Half of academies without a religious character and 40 per cent of community schools are still failing to meet their legal or contractual agreements to provide Religious Education, new research by the National Association of Teachers of Religious Education (NATRE) has revealed.
State schools must teach RE to all pupils, whether they are studying for a GCSE in the subject or not. However, provision has been hit by schools being able to hide behind failing accountability structures, meaning many academies and community schools breach their contractual and legal obligations.
Meanwhile, more than a third of schools reported that they have received no subject specific training in the last academic year. The new Ofsted Framework for inspection states that school leaders, including governing boards, will be held to account during an inspection where lack of training for teachers has a negative impact on pupils.
NATRE’s research found that:
- Almost 40% (up from 34% in 2015-16) of community and 50% of Academy schools without a religious character do not meet their legal or contractual requirements for RE at Key Stage 4. The proportion of Academies remains similar to 2015-16, but the overall number of Secondary Academies has increased by almost 20%, meaning more pupils are affected.
- 64% of students in year 11 and 59% in year 10 receive no Religious Education at Key Stage 4 where RE is an optional subject, even though it is a legal requirement.
- Almost one in three (32%) of respondents reported that some parents withdraw pupils from Religious Education in their school.
- Nearly a quarter (21%) of schools give less than the recommended teaching time of 120-140 learning hours for a Full Course RS GCSE.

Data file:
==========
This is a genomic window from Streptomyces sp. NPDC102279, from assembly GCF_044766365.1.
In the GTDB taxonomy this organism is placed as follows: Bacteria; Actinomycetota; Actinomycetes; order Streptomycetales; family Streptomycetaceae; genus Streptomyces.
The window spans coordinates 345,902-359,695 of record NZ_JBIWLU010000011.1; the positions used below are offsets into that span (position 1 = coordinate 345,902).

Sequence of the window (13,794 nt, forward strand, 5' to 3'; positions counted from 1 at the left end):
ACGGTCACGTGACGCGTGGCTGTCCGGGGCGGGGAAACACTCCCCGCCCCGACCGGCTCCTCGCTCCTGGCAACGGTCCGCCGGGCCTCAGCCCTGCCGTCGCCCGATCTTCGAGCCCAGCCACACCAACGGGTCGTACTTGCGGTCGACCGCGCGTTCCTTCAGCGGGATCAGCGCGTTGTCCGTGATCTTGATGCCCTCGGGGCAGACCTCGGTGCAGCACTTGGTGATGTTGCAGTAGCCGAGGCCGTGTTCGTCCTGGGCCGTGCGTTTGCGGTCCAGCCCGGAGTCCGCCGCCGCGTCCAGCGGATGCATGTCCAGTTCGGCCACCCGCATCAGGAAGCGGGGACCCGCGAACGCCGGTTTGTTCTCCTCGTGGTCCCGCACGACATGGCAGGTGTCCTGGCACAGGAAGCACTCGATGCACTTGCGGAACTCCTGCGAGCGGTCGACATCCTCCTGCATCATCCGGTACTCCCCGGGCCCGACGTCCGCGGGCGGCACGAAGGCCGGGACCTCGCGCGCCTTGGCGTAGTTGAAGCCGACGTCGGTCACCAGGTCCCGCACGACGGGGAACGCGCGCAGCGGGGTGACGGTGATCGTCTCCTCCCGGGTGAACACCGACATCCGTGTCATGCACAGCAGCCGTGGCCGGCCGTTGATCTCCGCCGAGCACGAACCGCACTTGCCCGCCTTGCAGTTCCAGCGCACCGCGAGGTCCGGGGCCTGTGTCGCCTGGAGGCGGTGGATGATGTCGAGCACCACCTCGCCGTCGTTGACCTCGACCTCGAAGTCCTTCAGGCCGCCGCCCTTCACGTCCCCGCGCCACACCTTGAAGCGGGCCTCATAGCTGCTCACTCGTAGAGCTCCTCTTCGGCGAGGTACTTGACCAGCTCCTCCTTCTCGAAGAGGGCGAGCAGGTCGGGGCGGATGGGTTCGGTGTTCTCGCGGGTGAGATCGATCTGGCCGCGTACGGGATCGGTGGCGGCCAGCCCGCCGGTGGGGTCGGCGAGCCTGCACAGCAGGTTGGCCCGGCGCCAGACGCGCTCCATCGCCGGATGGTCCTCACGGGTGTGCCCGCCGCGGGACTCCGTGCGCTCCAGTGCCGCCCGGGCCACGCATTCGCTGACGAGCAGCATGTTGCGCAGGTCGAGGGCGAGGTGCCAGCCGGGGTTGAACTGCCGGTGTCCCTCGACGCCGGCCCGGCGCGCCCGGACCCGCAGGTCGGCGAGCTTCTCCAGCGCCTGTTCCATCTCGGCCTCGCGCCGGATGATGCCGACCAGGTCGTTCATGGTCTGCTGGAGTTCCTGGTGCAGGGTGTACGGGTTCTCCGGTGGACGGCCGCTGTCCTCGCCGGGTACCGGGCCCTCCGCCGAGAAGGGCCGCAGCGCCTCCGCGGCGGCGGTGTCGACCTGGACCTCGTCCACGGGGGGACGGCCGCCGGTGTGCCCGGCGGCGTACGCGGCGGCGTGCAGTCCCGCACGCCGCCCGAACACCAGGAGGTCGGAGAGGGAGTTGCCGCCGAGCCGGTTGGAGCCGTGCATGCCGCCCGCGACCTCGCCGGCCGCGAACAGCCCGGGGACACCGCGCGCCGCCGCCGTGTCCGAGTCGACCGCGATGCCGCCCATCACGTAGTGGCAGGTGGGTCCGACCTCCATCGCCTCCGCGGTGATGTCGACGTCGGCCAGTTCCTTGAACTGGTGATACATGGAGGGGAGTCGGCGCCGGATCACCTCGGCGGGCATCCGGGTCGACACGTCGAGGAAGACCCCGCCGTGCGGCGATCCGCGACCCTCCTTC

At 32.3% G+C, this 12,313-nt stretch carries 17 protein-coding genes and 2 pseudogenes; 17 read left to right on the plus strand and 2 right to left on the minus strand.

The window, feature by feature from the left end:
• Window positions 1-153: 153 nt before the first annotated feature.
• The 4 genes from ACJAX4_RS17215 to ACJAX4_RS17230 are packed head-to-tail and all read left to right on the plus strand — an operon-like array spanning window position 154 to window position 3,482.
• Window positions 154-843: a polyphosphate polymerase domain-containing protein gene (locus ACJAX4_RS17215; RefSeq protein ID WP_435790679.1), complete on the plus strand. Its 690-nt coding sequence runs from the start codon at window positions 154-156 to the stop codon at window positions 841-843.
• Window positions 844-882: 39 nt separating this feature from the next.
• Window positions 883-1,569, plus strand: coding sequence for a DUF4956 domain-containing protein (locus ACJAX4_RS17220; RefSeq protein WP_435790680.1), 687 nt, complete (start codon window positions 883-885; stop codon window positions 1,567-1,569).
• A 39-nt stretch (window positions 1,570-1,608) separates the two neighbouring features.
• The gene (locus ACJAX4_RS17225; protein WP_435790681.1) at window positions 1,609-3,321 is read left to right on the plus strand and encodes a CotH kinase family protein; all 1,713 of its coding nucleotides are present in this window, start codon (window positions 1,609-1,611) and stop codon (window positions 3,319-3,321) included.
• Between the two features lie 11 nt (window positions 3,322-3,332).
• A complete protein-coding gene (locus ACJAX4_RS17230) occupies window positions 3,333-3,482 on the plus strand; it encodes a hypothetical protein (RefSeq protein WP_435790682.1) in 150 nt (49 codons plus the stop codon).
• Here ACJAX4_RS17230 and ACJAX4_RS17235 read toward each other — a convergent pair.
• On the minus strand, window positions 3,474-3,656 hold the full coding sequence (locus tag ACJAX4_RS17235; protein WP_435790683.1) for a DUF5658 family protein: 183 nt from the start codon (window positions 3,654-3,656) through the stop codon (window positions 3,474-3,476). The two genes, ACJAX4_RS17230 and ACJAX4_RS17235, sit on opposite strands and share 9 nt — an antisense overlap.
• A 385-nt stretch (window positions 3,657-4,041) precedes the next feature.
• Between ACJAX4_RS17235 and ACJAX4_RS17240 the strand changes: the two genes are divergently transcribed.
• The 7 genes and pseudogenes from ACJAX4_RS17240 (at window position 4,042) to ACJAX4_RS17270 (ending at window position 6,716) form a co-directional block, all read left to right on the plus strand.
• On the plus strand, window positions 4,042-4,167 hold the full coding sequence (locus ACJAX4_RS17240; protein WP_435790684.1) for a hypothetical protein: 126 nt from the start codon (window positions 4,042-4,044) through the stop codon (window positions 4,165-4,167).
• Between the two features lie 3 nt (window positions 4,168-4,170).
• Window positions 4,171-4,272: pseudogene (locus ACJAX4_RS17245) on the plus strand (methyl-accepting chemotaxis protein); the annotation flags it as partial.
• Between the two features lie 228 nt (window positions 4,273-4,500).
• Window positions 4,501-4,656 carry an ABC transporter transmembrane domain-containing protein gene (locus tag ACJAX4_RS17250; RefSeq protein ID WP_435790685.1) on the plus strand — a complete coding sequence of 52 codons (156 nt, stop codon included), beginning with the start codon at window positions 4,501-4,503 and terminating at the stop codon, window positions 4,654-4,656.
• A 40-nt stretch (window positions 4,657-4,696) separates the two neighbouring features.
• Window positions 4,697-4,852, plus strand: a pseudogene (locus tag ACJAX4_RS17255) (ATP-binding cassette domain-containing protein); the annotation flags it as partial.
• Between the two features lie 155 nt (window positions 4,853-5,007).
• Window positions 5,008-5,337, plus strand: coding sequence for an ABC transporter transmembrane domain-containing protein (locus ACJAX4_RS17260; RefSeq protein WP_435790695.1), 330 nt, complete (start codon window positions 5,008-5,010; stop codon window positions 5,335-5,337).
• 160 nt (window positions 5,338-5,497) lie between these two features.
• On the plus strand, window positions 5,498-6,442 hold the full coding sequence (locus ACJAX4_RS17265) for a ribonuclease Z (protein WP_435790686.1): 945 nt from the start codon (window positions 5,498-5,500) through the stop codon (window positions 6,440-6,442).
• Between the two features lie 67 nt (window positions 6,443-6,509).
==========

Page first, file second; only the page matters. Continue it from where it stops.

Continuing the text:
- More than 80% of schools plan to make no GCSE RS Short Course entries in 2018/19, which represents a rapid decline (50%) since 2012. 16% reported no entries for the Full Course.
- In 58% of schools the number of specialist teachers of RE either remained stable or (in 13% of cases) increased. In some schools however the number of specialists employed is falling. This was reported by more than a quarter of respondents (28%).
- Three quarters of respondents reported that some RE was taught by teachers who spent most of their timetable teaching another subject. In 36% of cases more than 1 in 5 lessons is taught by these teachers who usually teach another subject. Part of the reason for this is lack of RE specialists in the workforce.
Commenting on the research findings, Ben Wood, NATRE Chair, said:
“There are so many schools, of every type, primary, secondary, academy, free school, local authority school, big and small, rural, urban, in every part of the country that provide their pupils with excellent RE as part of a broad and balanced curriculum. This makes it all the more unacceptable to hear of schools where pupils are not given the access to the religious literacy they need and deserve to support them in our increasingly pluralistic society.
“RE is a vital part of the curriculum, giving pupils the chance to learn about the people in the world around them and providing them with the opportunity to discuss and debate important questions. To deny pupils this chance means pupils are missing a crucial part of their learning, something every pupil in every school is entitled to receive.”
The survey results show that the Government needs to take action and NATRE urges it to establish a National Plan for RE as recommended by the Commission on Religious Education.